... no what they've actually been aiming for is converting us to the kind of governance common to the companies who are pushing the pro media agenda that has been the FCC's real mission for generations: the plutocracy of the modern corporation.
Maybe it's time for people to start exploring the potential of mesh networking and take their communications into their own hands.
then needs must one despair; for all the good they do, no one will read them, there.
On the FCC's BPL Rulemaking (PLC for English speakers) my comments were backed up with reference to good data and a certain amount of what I thought was persuasive logic. Wasted effort; the Commission having seen the dagger readied to plunge into its budget in Congress, had orders from a higher authority; money.
Also see https://www.natoa.org/policy-advocacy/Documents/Deception&DistrustHouseRptFCC.pdf
I used to write considered messages for this sort of thing. I "participated in the political process" many times by calling or writing my "representative". I always got the same response: FORM LETTERS that did not address what I said.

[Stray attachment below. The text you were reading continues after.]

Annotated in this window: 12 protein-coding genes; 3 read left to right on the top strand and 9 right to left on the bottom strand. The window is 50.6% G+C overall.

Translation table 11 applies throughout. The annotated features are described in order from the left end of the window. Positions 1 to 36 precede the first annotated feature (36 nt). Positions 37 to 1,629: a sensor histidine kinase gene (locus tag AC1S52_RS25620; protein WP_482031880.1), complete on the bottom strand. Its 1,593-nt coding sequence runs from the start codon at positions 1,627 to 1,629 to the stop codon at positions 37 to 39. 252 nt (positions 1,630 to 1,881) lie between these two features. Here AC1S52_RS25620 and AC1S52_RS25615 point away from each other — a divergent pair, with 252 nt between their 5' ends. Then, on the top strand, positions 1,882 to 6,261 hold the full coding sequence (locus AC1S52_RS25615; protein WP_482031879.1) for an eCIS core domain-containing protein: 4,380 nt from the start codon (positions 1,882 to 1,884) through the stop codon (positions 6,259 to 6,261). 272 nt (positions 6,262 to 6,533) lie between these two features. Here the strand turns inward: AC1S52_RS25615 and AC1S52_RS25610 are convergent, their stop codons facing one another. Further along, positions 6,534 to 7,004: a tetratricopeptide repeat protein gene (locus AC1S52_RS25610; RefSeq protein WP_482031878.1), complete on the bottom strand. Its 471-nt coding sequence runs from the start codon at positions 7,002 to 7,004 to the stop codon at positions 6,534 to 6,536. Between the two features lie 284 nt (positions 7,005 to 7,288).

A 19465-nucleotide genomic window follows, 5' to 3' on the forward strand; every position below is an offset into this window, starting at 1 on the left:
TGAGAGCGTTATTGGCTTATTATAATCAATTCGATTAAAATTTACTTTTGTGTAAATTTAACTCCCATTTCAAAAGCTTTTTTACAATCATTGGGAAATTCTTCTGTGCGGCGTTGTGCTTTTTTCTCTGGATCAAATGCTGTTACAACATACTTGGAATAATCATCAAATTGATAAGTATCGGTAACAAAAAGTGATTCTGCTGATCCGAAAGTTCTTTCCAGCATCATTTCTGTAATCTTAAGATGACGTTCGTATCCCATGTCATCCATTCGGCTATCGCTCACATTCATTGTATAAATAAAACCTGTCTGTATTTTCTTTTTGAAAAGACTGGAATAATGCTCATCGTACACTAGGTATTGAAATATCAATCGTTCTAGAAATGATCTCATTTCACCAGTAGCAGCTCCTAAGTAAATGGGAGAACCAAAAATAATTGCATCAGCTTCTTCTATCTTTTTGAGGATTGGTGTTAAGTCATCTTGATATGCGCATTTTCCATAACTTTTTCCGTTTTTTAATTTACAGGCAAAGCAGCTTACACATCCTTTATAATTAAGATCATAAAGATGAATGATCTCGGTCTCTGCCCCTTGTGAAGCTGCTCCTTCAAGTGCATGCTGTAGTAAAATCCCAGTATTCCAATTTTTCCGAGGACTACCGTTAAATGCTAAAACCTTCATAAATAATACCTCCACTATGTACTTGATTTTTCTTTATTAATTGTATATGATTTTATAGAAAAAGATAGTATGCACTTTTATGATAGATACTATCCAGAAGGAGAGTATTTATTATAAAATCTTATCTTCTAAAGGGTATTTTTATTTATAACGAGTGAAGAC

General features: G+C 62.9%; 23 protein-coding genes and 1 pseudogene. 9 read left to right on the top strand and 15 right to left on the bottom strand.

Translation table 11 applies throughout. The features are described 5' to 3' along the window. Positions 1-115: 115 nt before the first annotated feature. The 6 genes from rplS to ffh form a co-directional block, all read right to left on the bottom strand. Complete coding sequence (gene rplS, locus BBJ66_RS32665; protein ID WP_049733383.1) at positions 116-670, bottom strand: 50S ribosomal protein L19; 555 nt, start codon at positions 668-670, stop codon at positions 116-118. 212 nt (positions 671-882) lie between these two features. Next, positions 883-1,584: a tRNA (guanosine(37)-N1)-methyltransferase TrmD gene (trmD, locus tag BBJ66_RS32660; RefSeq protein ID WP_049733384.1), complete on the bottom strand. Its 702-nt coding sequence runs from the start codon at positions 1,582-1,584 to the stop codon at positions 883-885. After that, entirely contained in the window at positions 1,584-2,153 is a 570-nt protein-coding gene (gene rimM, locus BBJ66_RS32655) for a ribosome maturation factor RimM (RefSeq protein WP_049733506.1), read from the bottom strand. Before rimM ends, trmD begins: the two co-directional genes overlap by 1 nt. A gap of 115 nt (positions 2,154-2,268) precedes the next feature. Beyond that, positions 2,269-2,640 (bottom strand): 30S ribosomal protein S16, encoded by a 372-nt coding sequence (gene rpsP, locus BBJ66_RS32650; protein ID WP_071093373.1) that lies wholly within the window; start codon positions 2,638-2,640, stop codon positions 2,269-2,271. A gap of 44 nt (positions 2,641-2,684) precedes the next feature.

So now I send form letters. My comment is reduced to a tick in a database field, why waste my time composing an elegant message nobody important will read?
Makes perfect sense to me. Write a letter if it's likely it'll actually be read and considered. Write a sentence to tell them which pile to put you in if a secretary or algorithm is going to be working a tally board.
This is Level of Effort stuff, here.
"So now I send form letters."
Based on my experience with planning authorities:
Form letters are reduced to a _single_ tick in a database, no matter how many are received.
Letters which do not address the issues at hand are simply discarded for the purposes at hand (they're not thrown out, but if the letter mostly contains points outside of those germane to the issues they get shunted into a pile eliminated from consideration.)
None of this matters with regards to the FCC anyway. It's a stellar example of regulatory capture at its finest.
As others have mentioned, they likely don't care anyhow, but the one part of the government that listens could help, I'm sure. Surely the NSA could retrieve the lost comments along with information on the posters, name, email and postal addresses, details of their love lives, diet, bathroom habits, etc.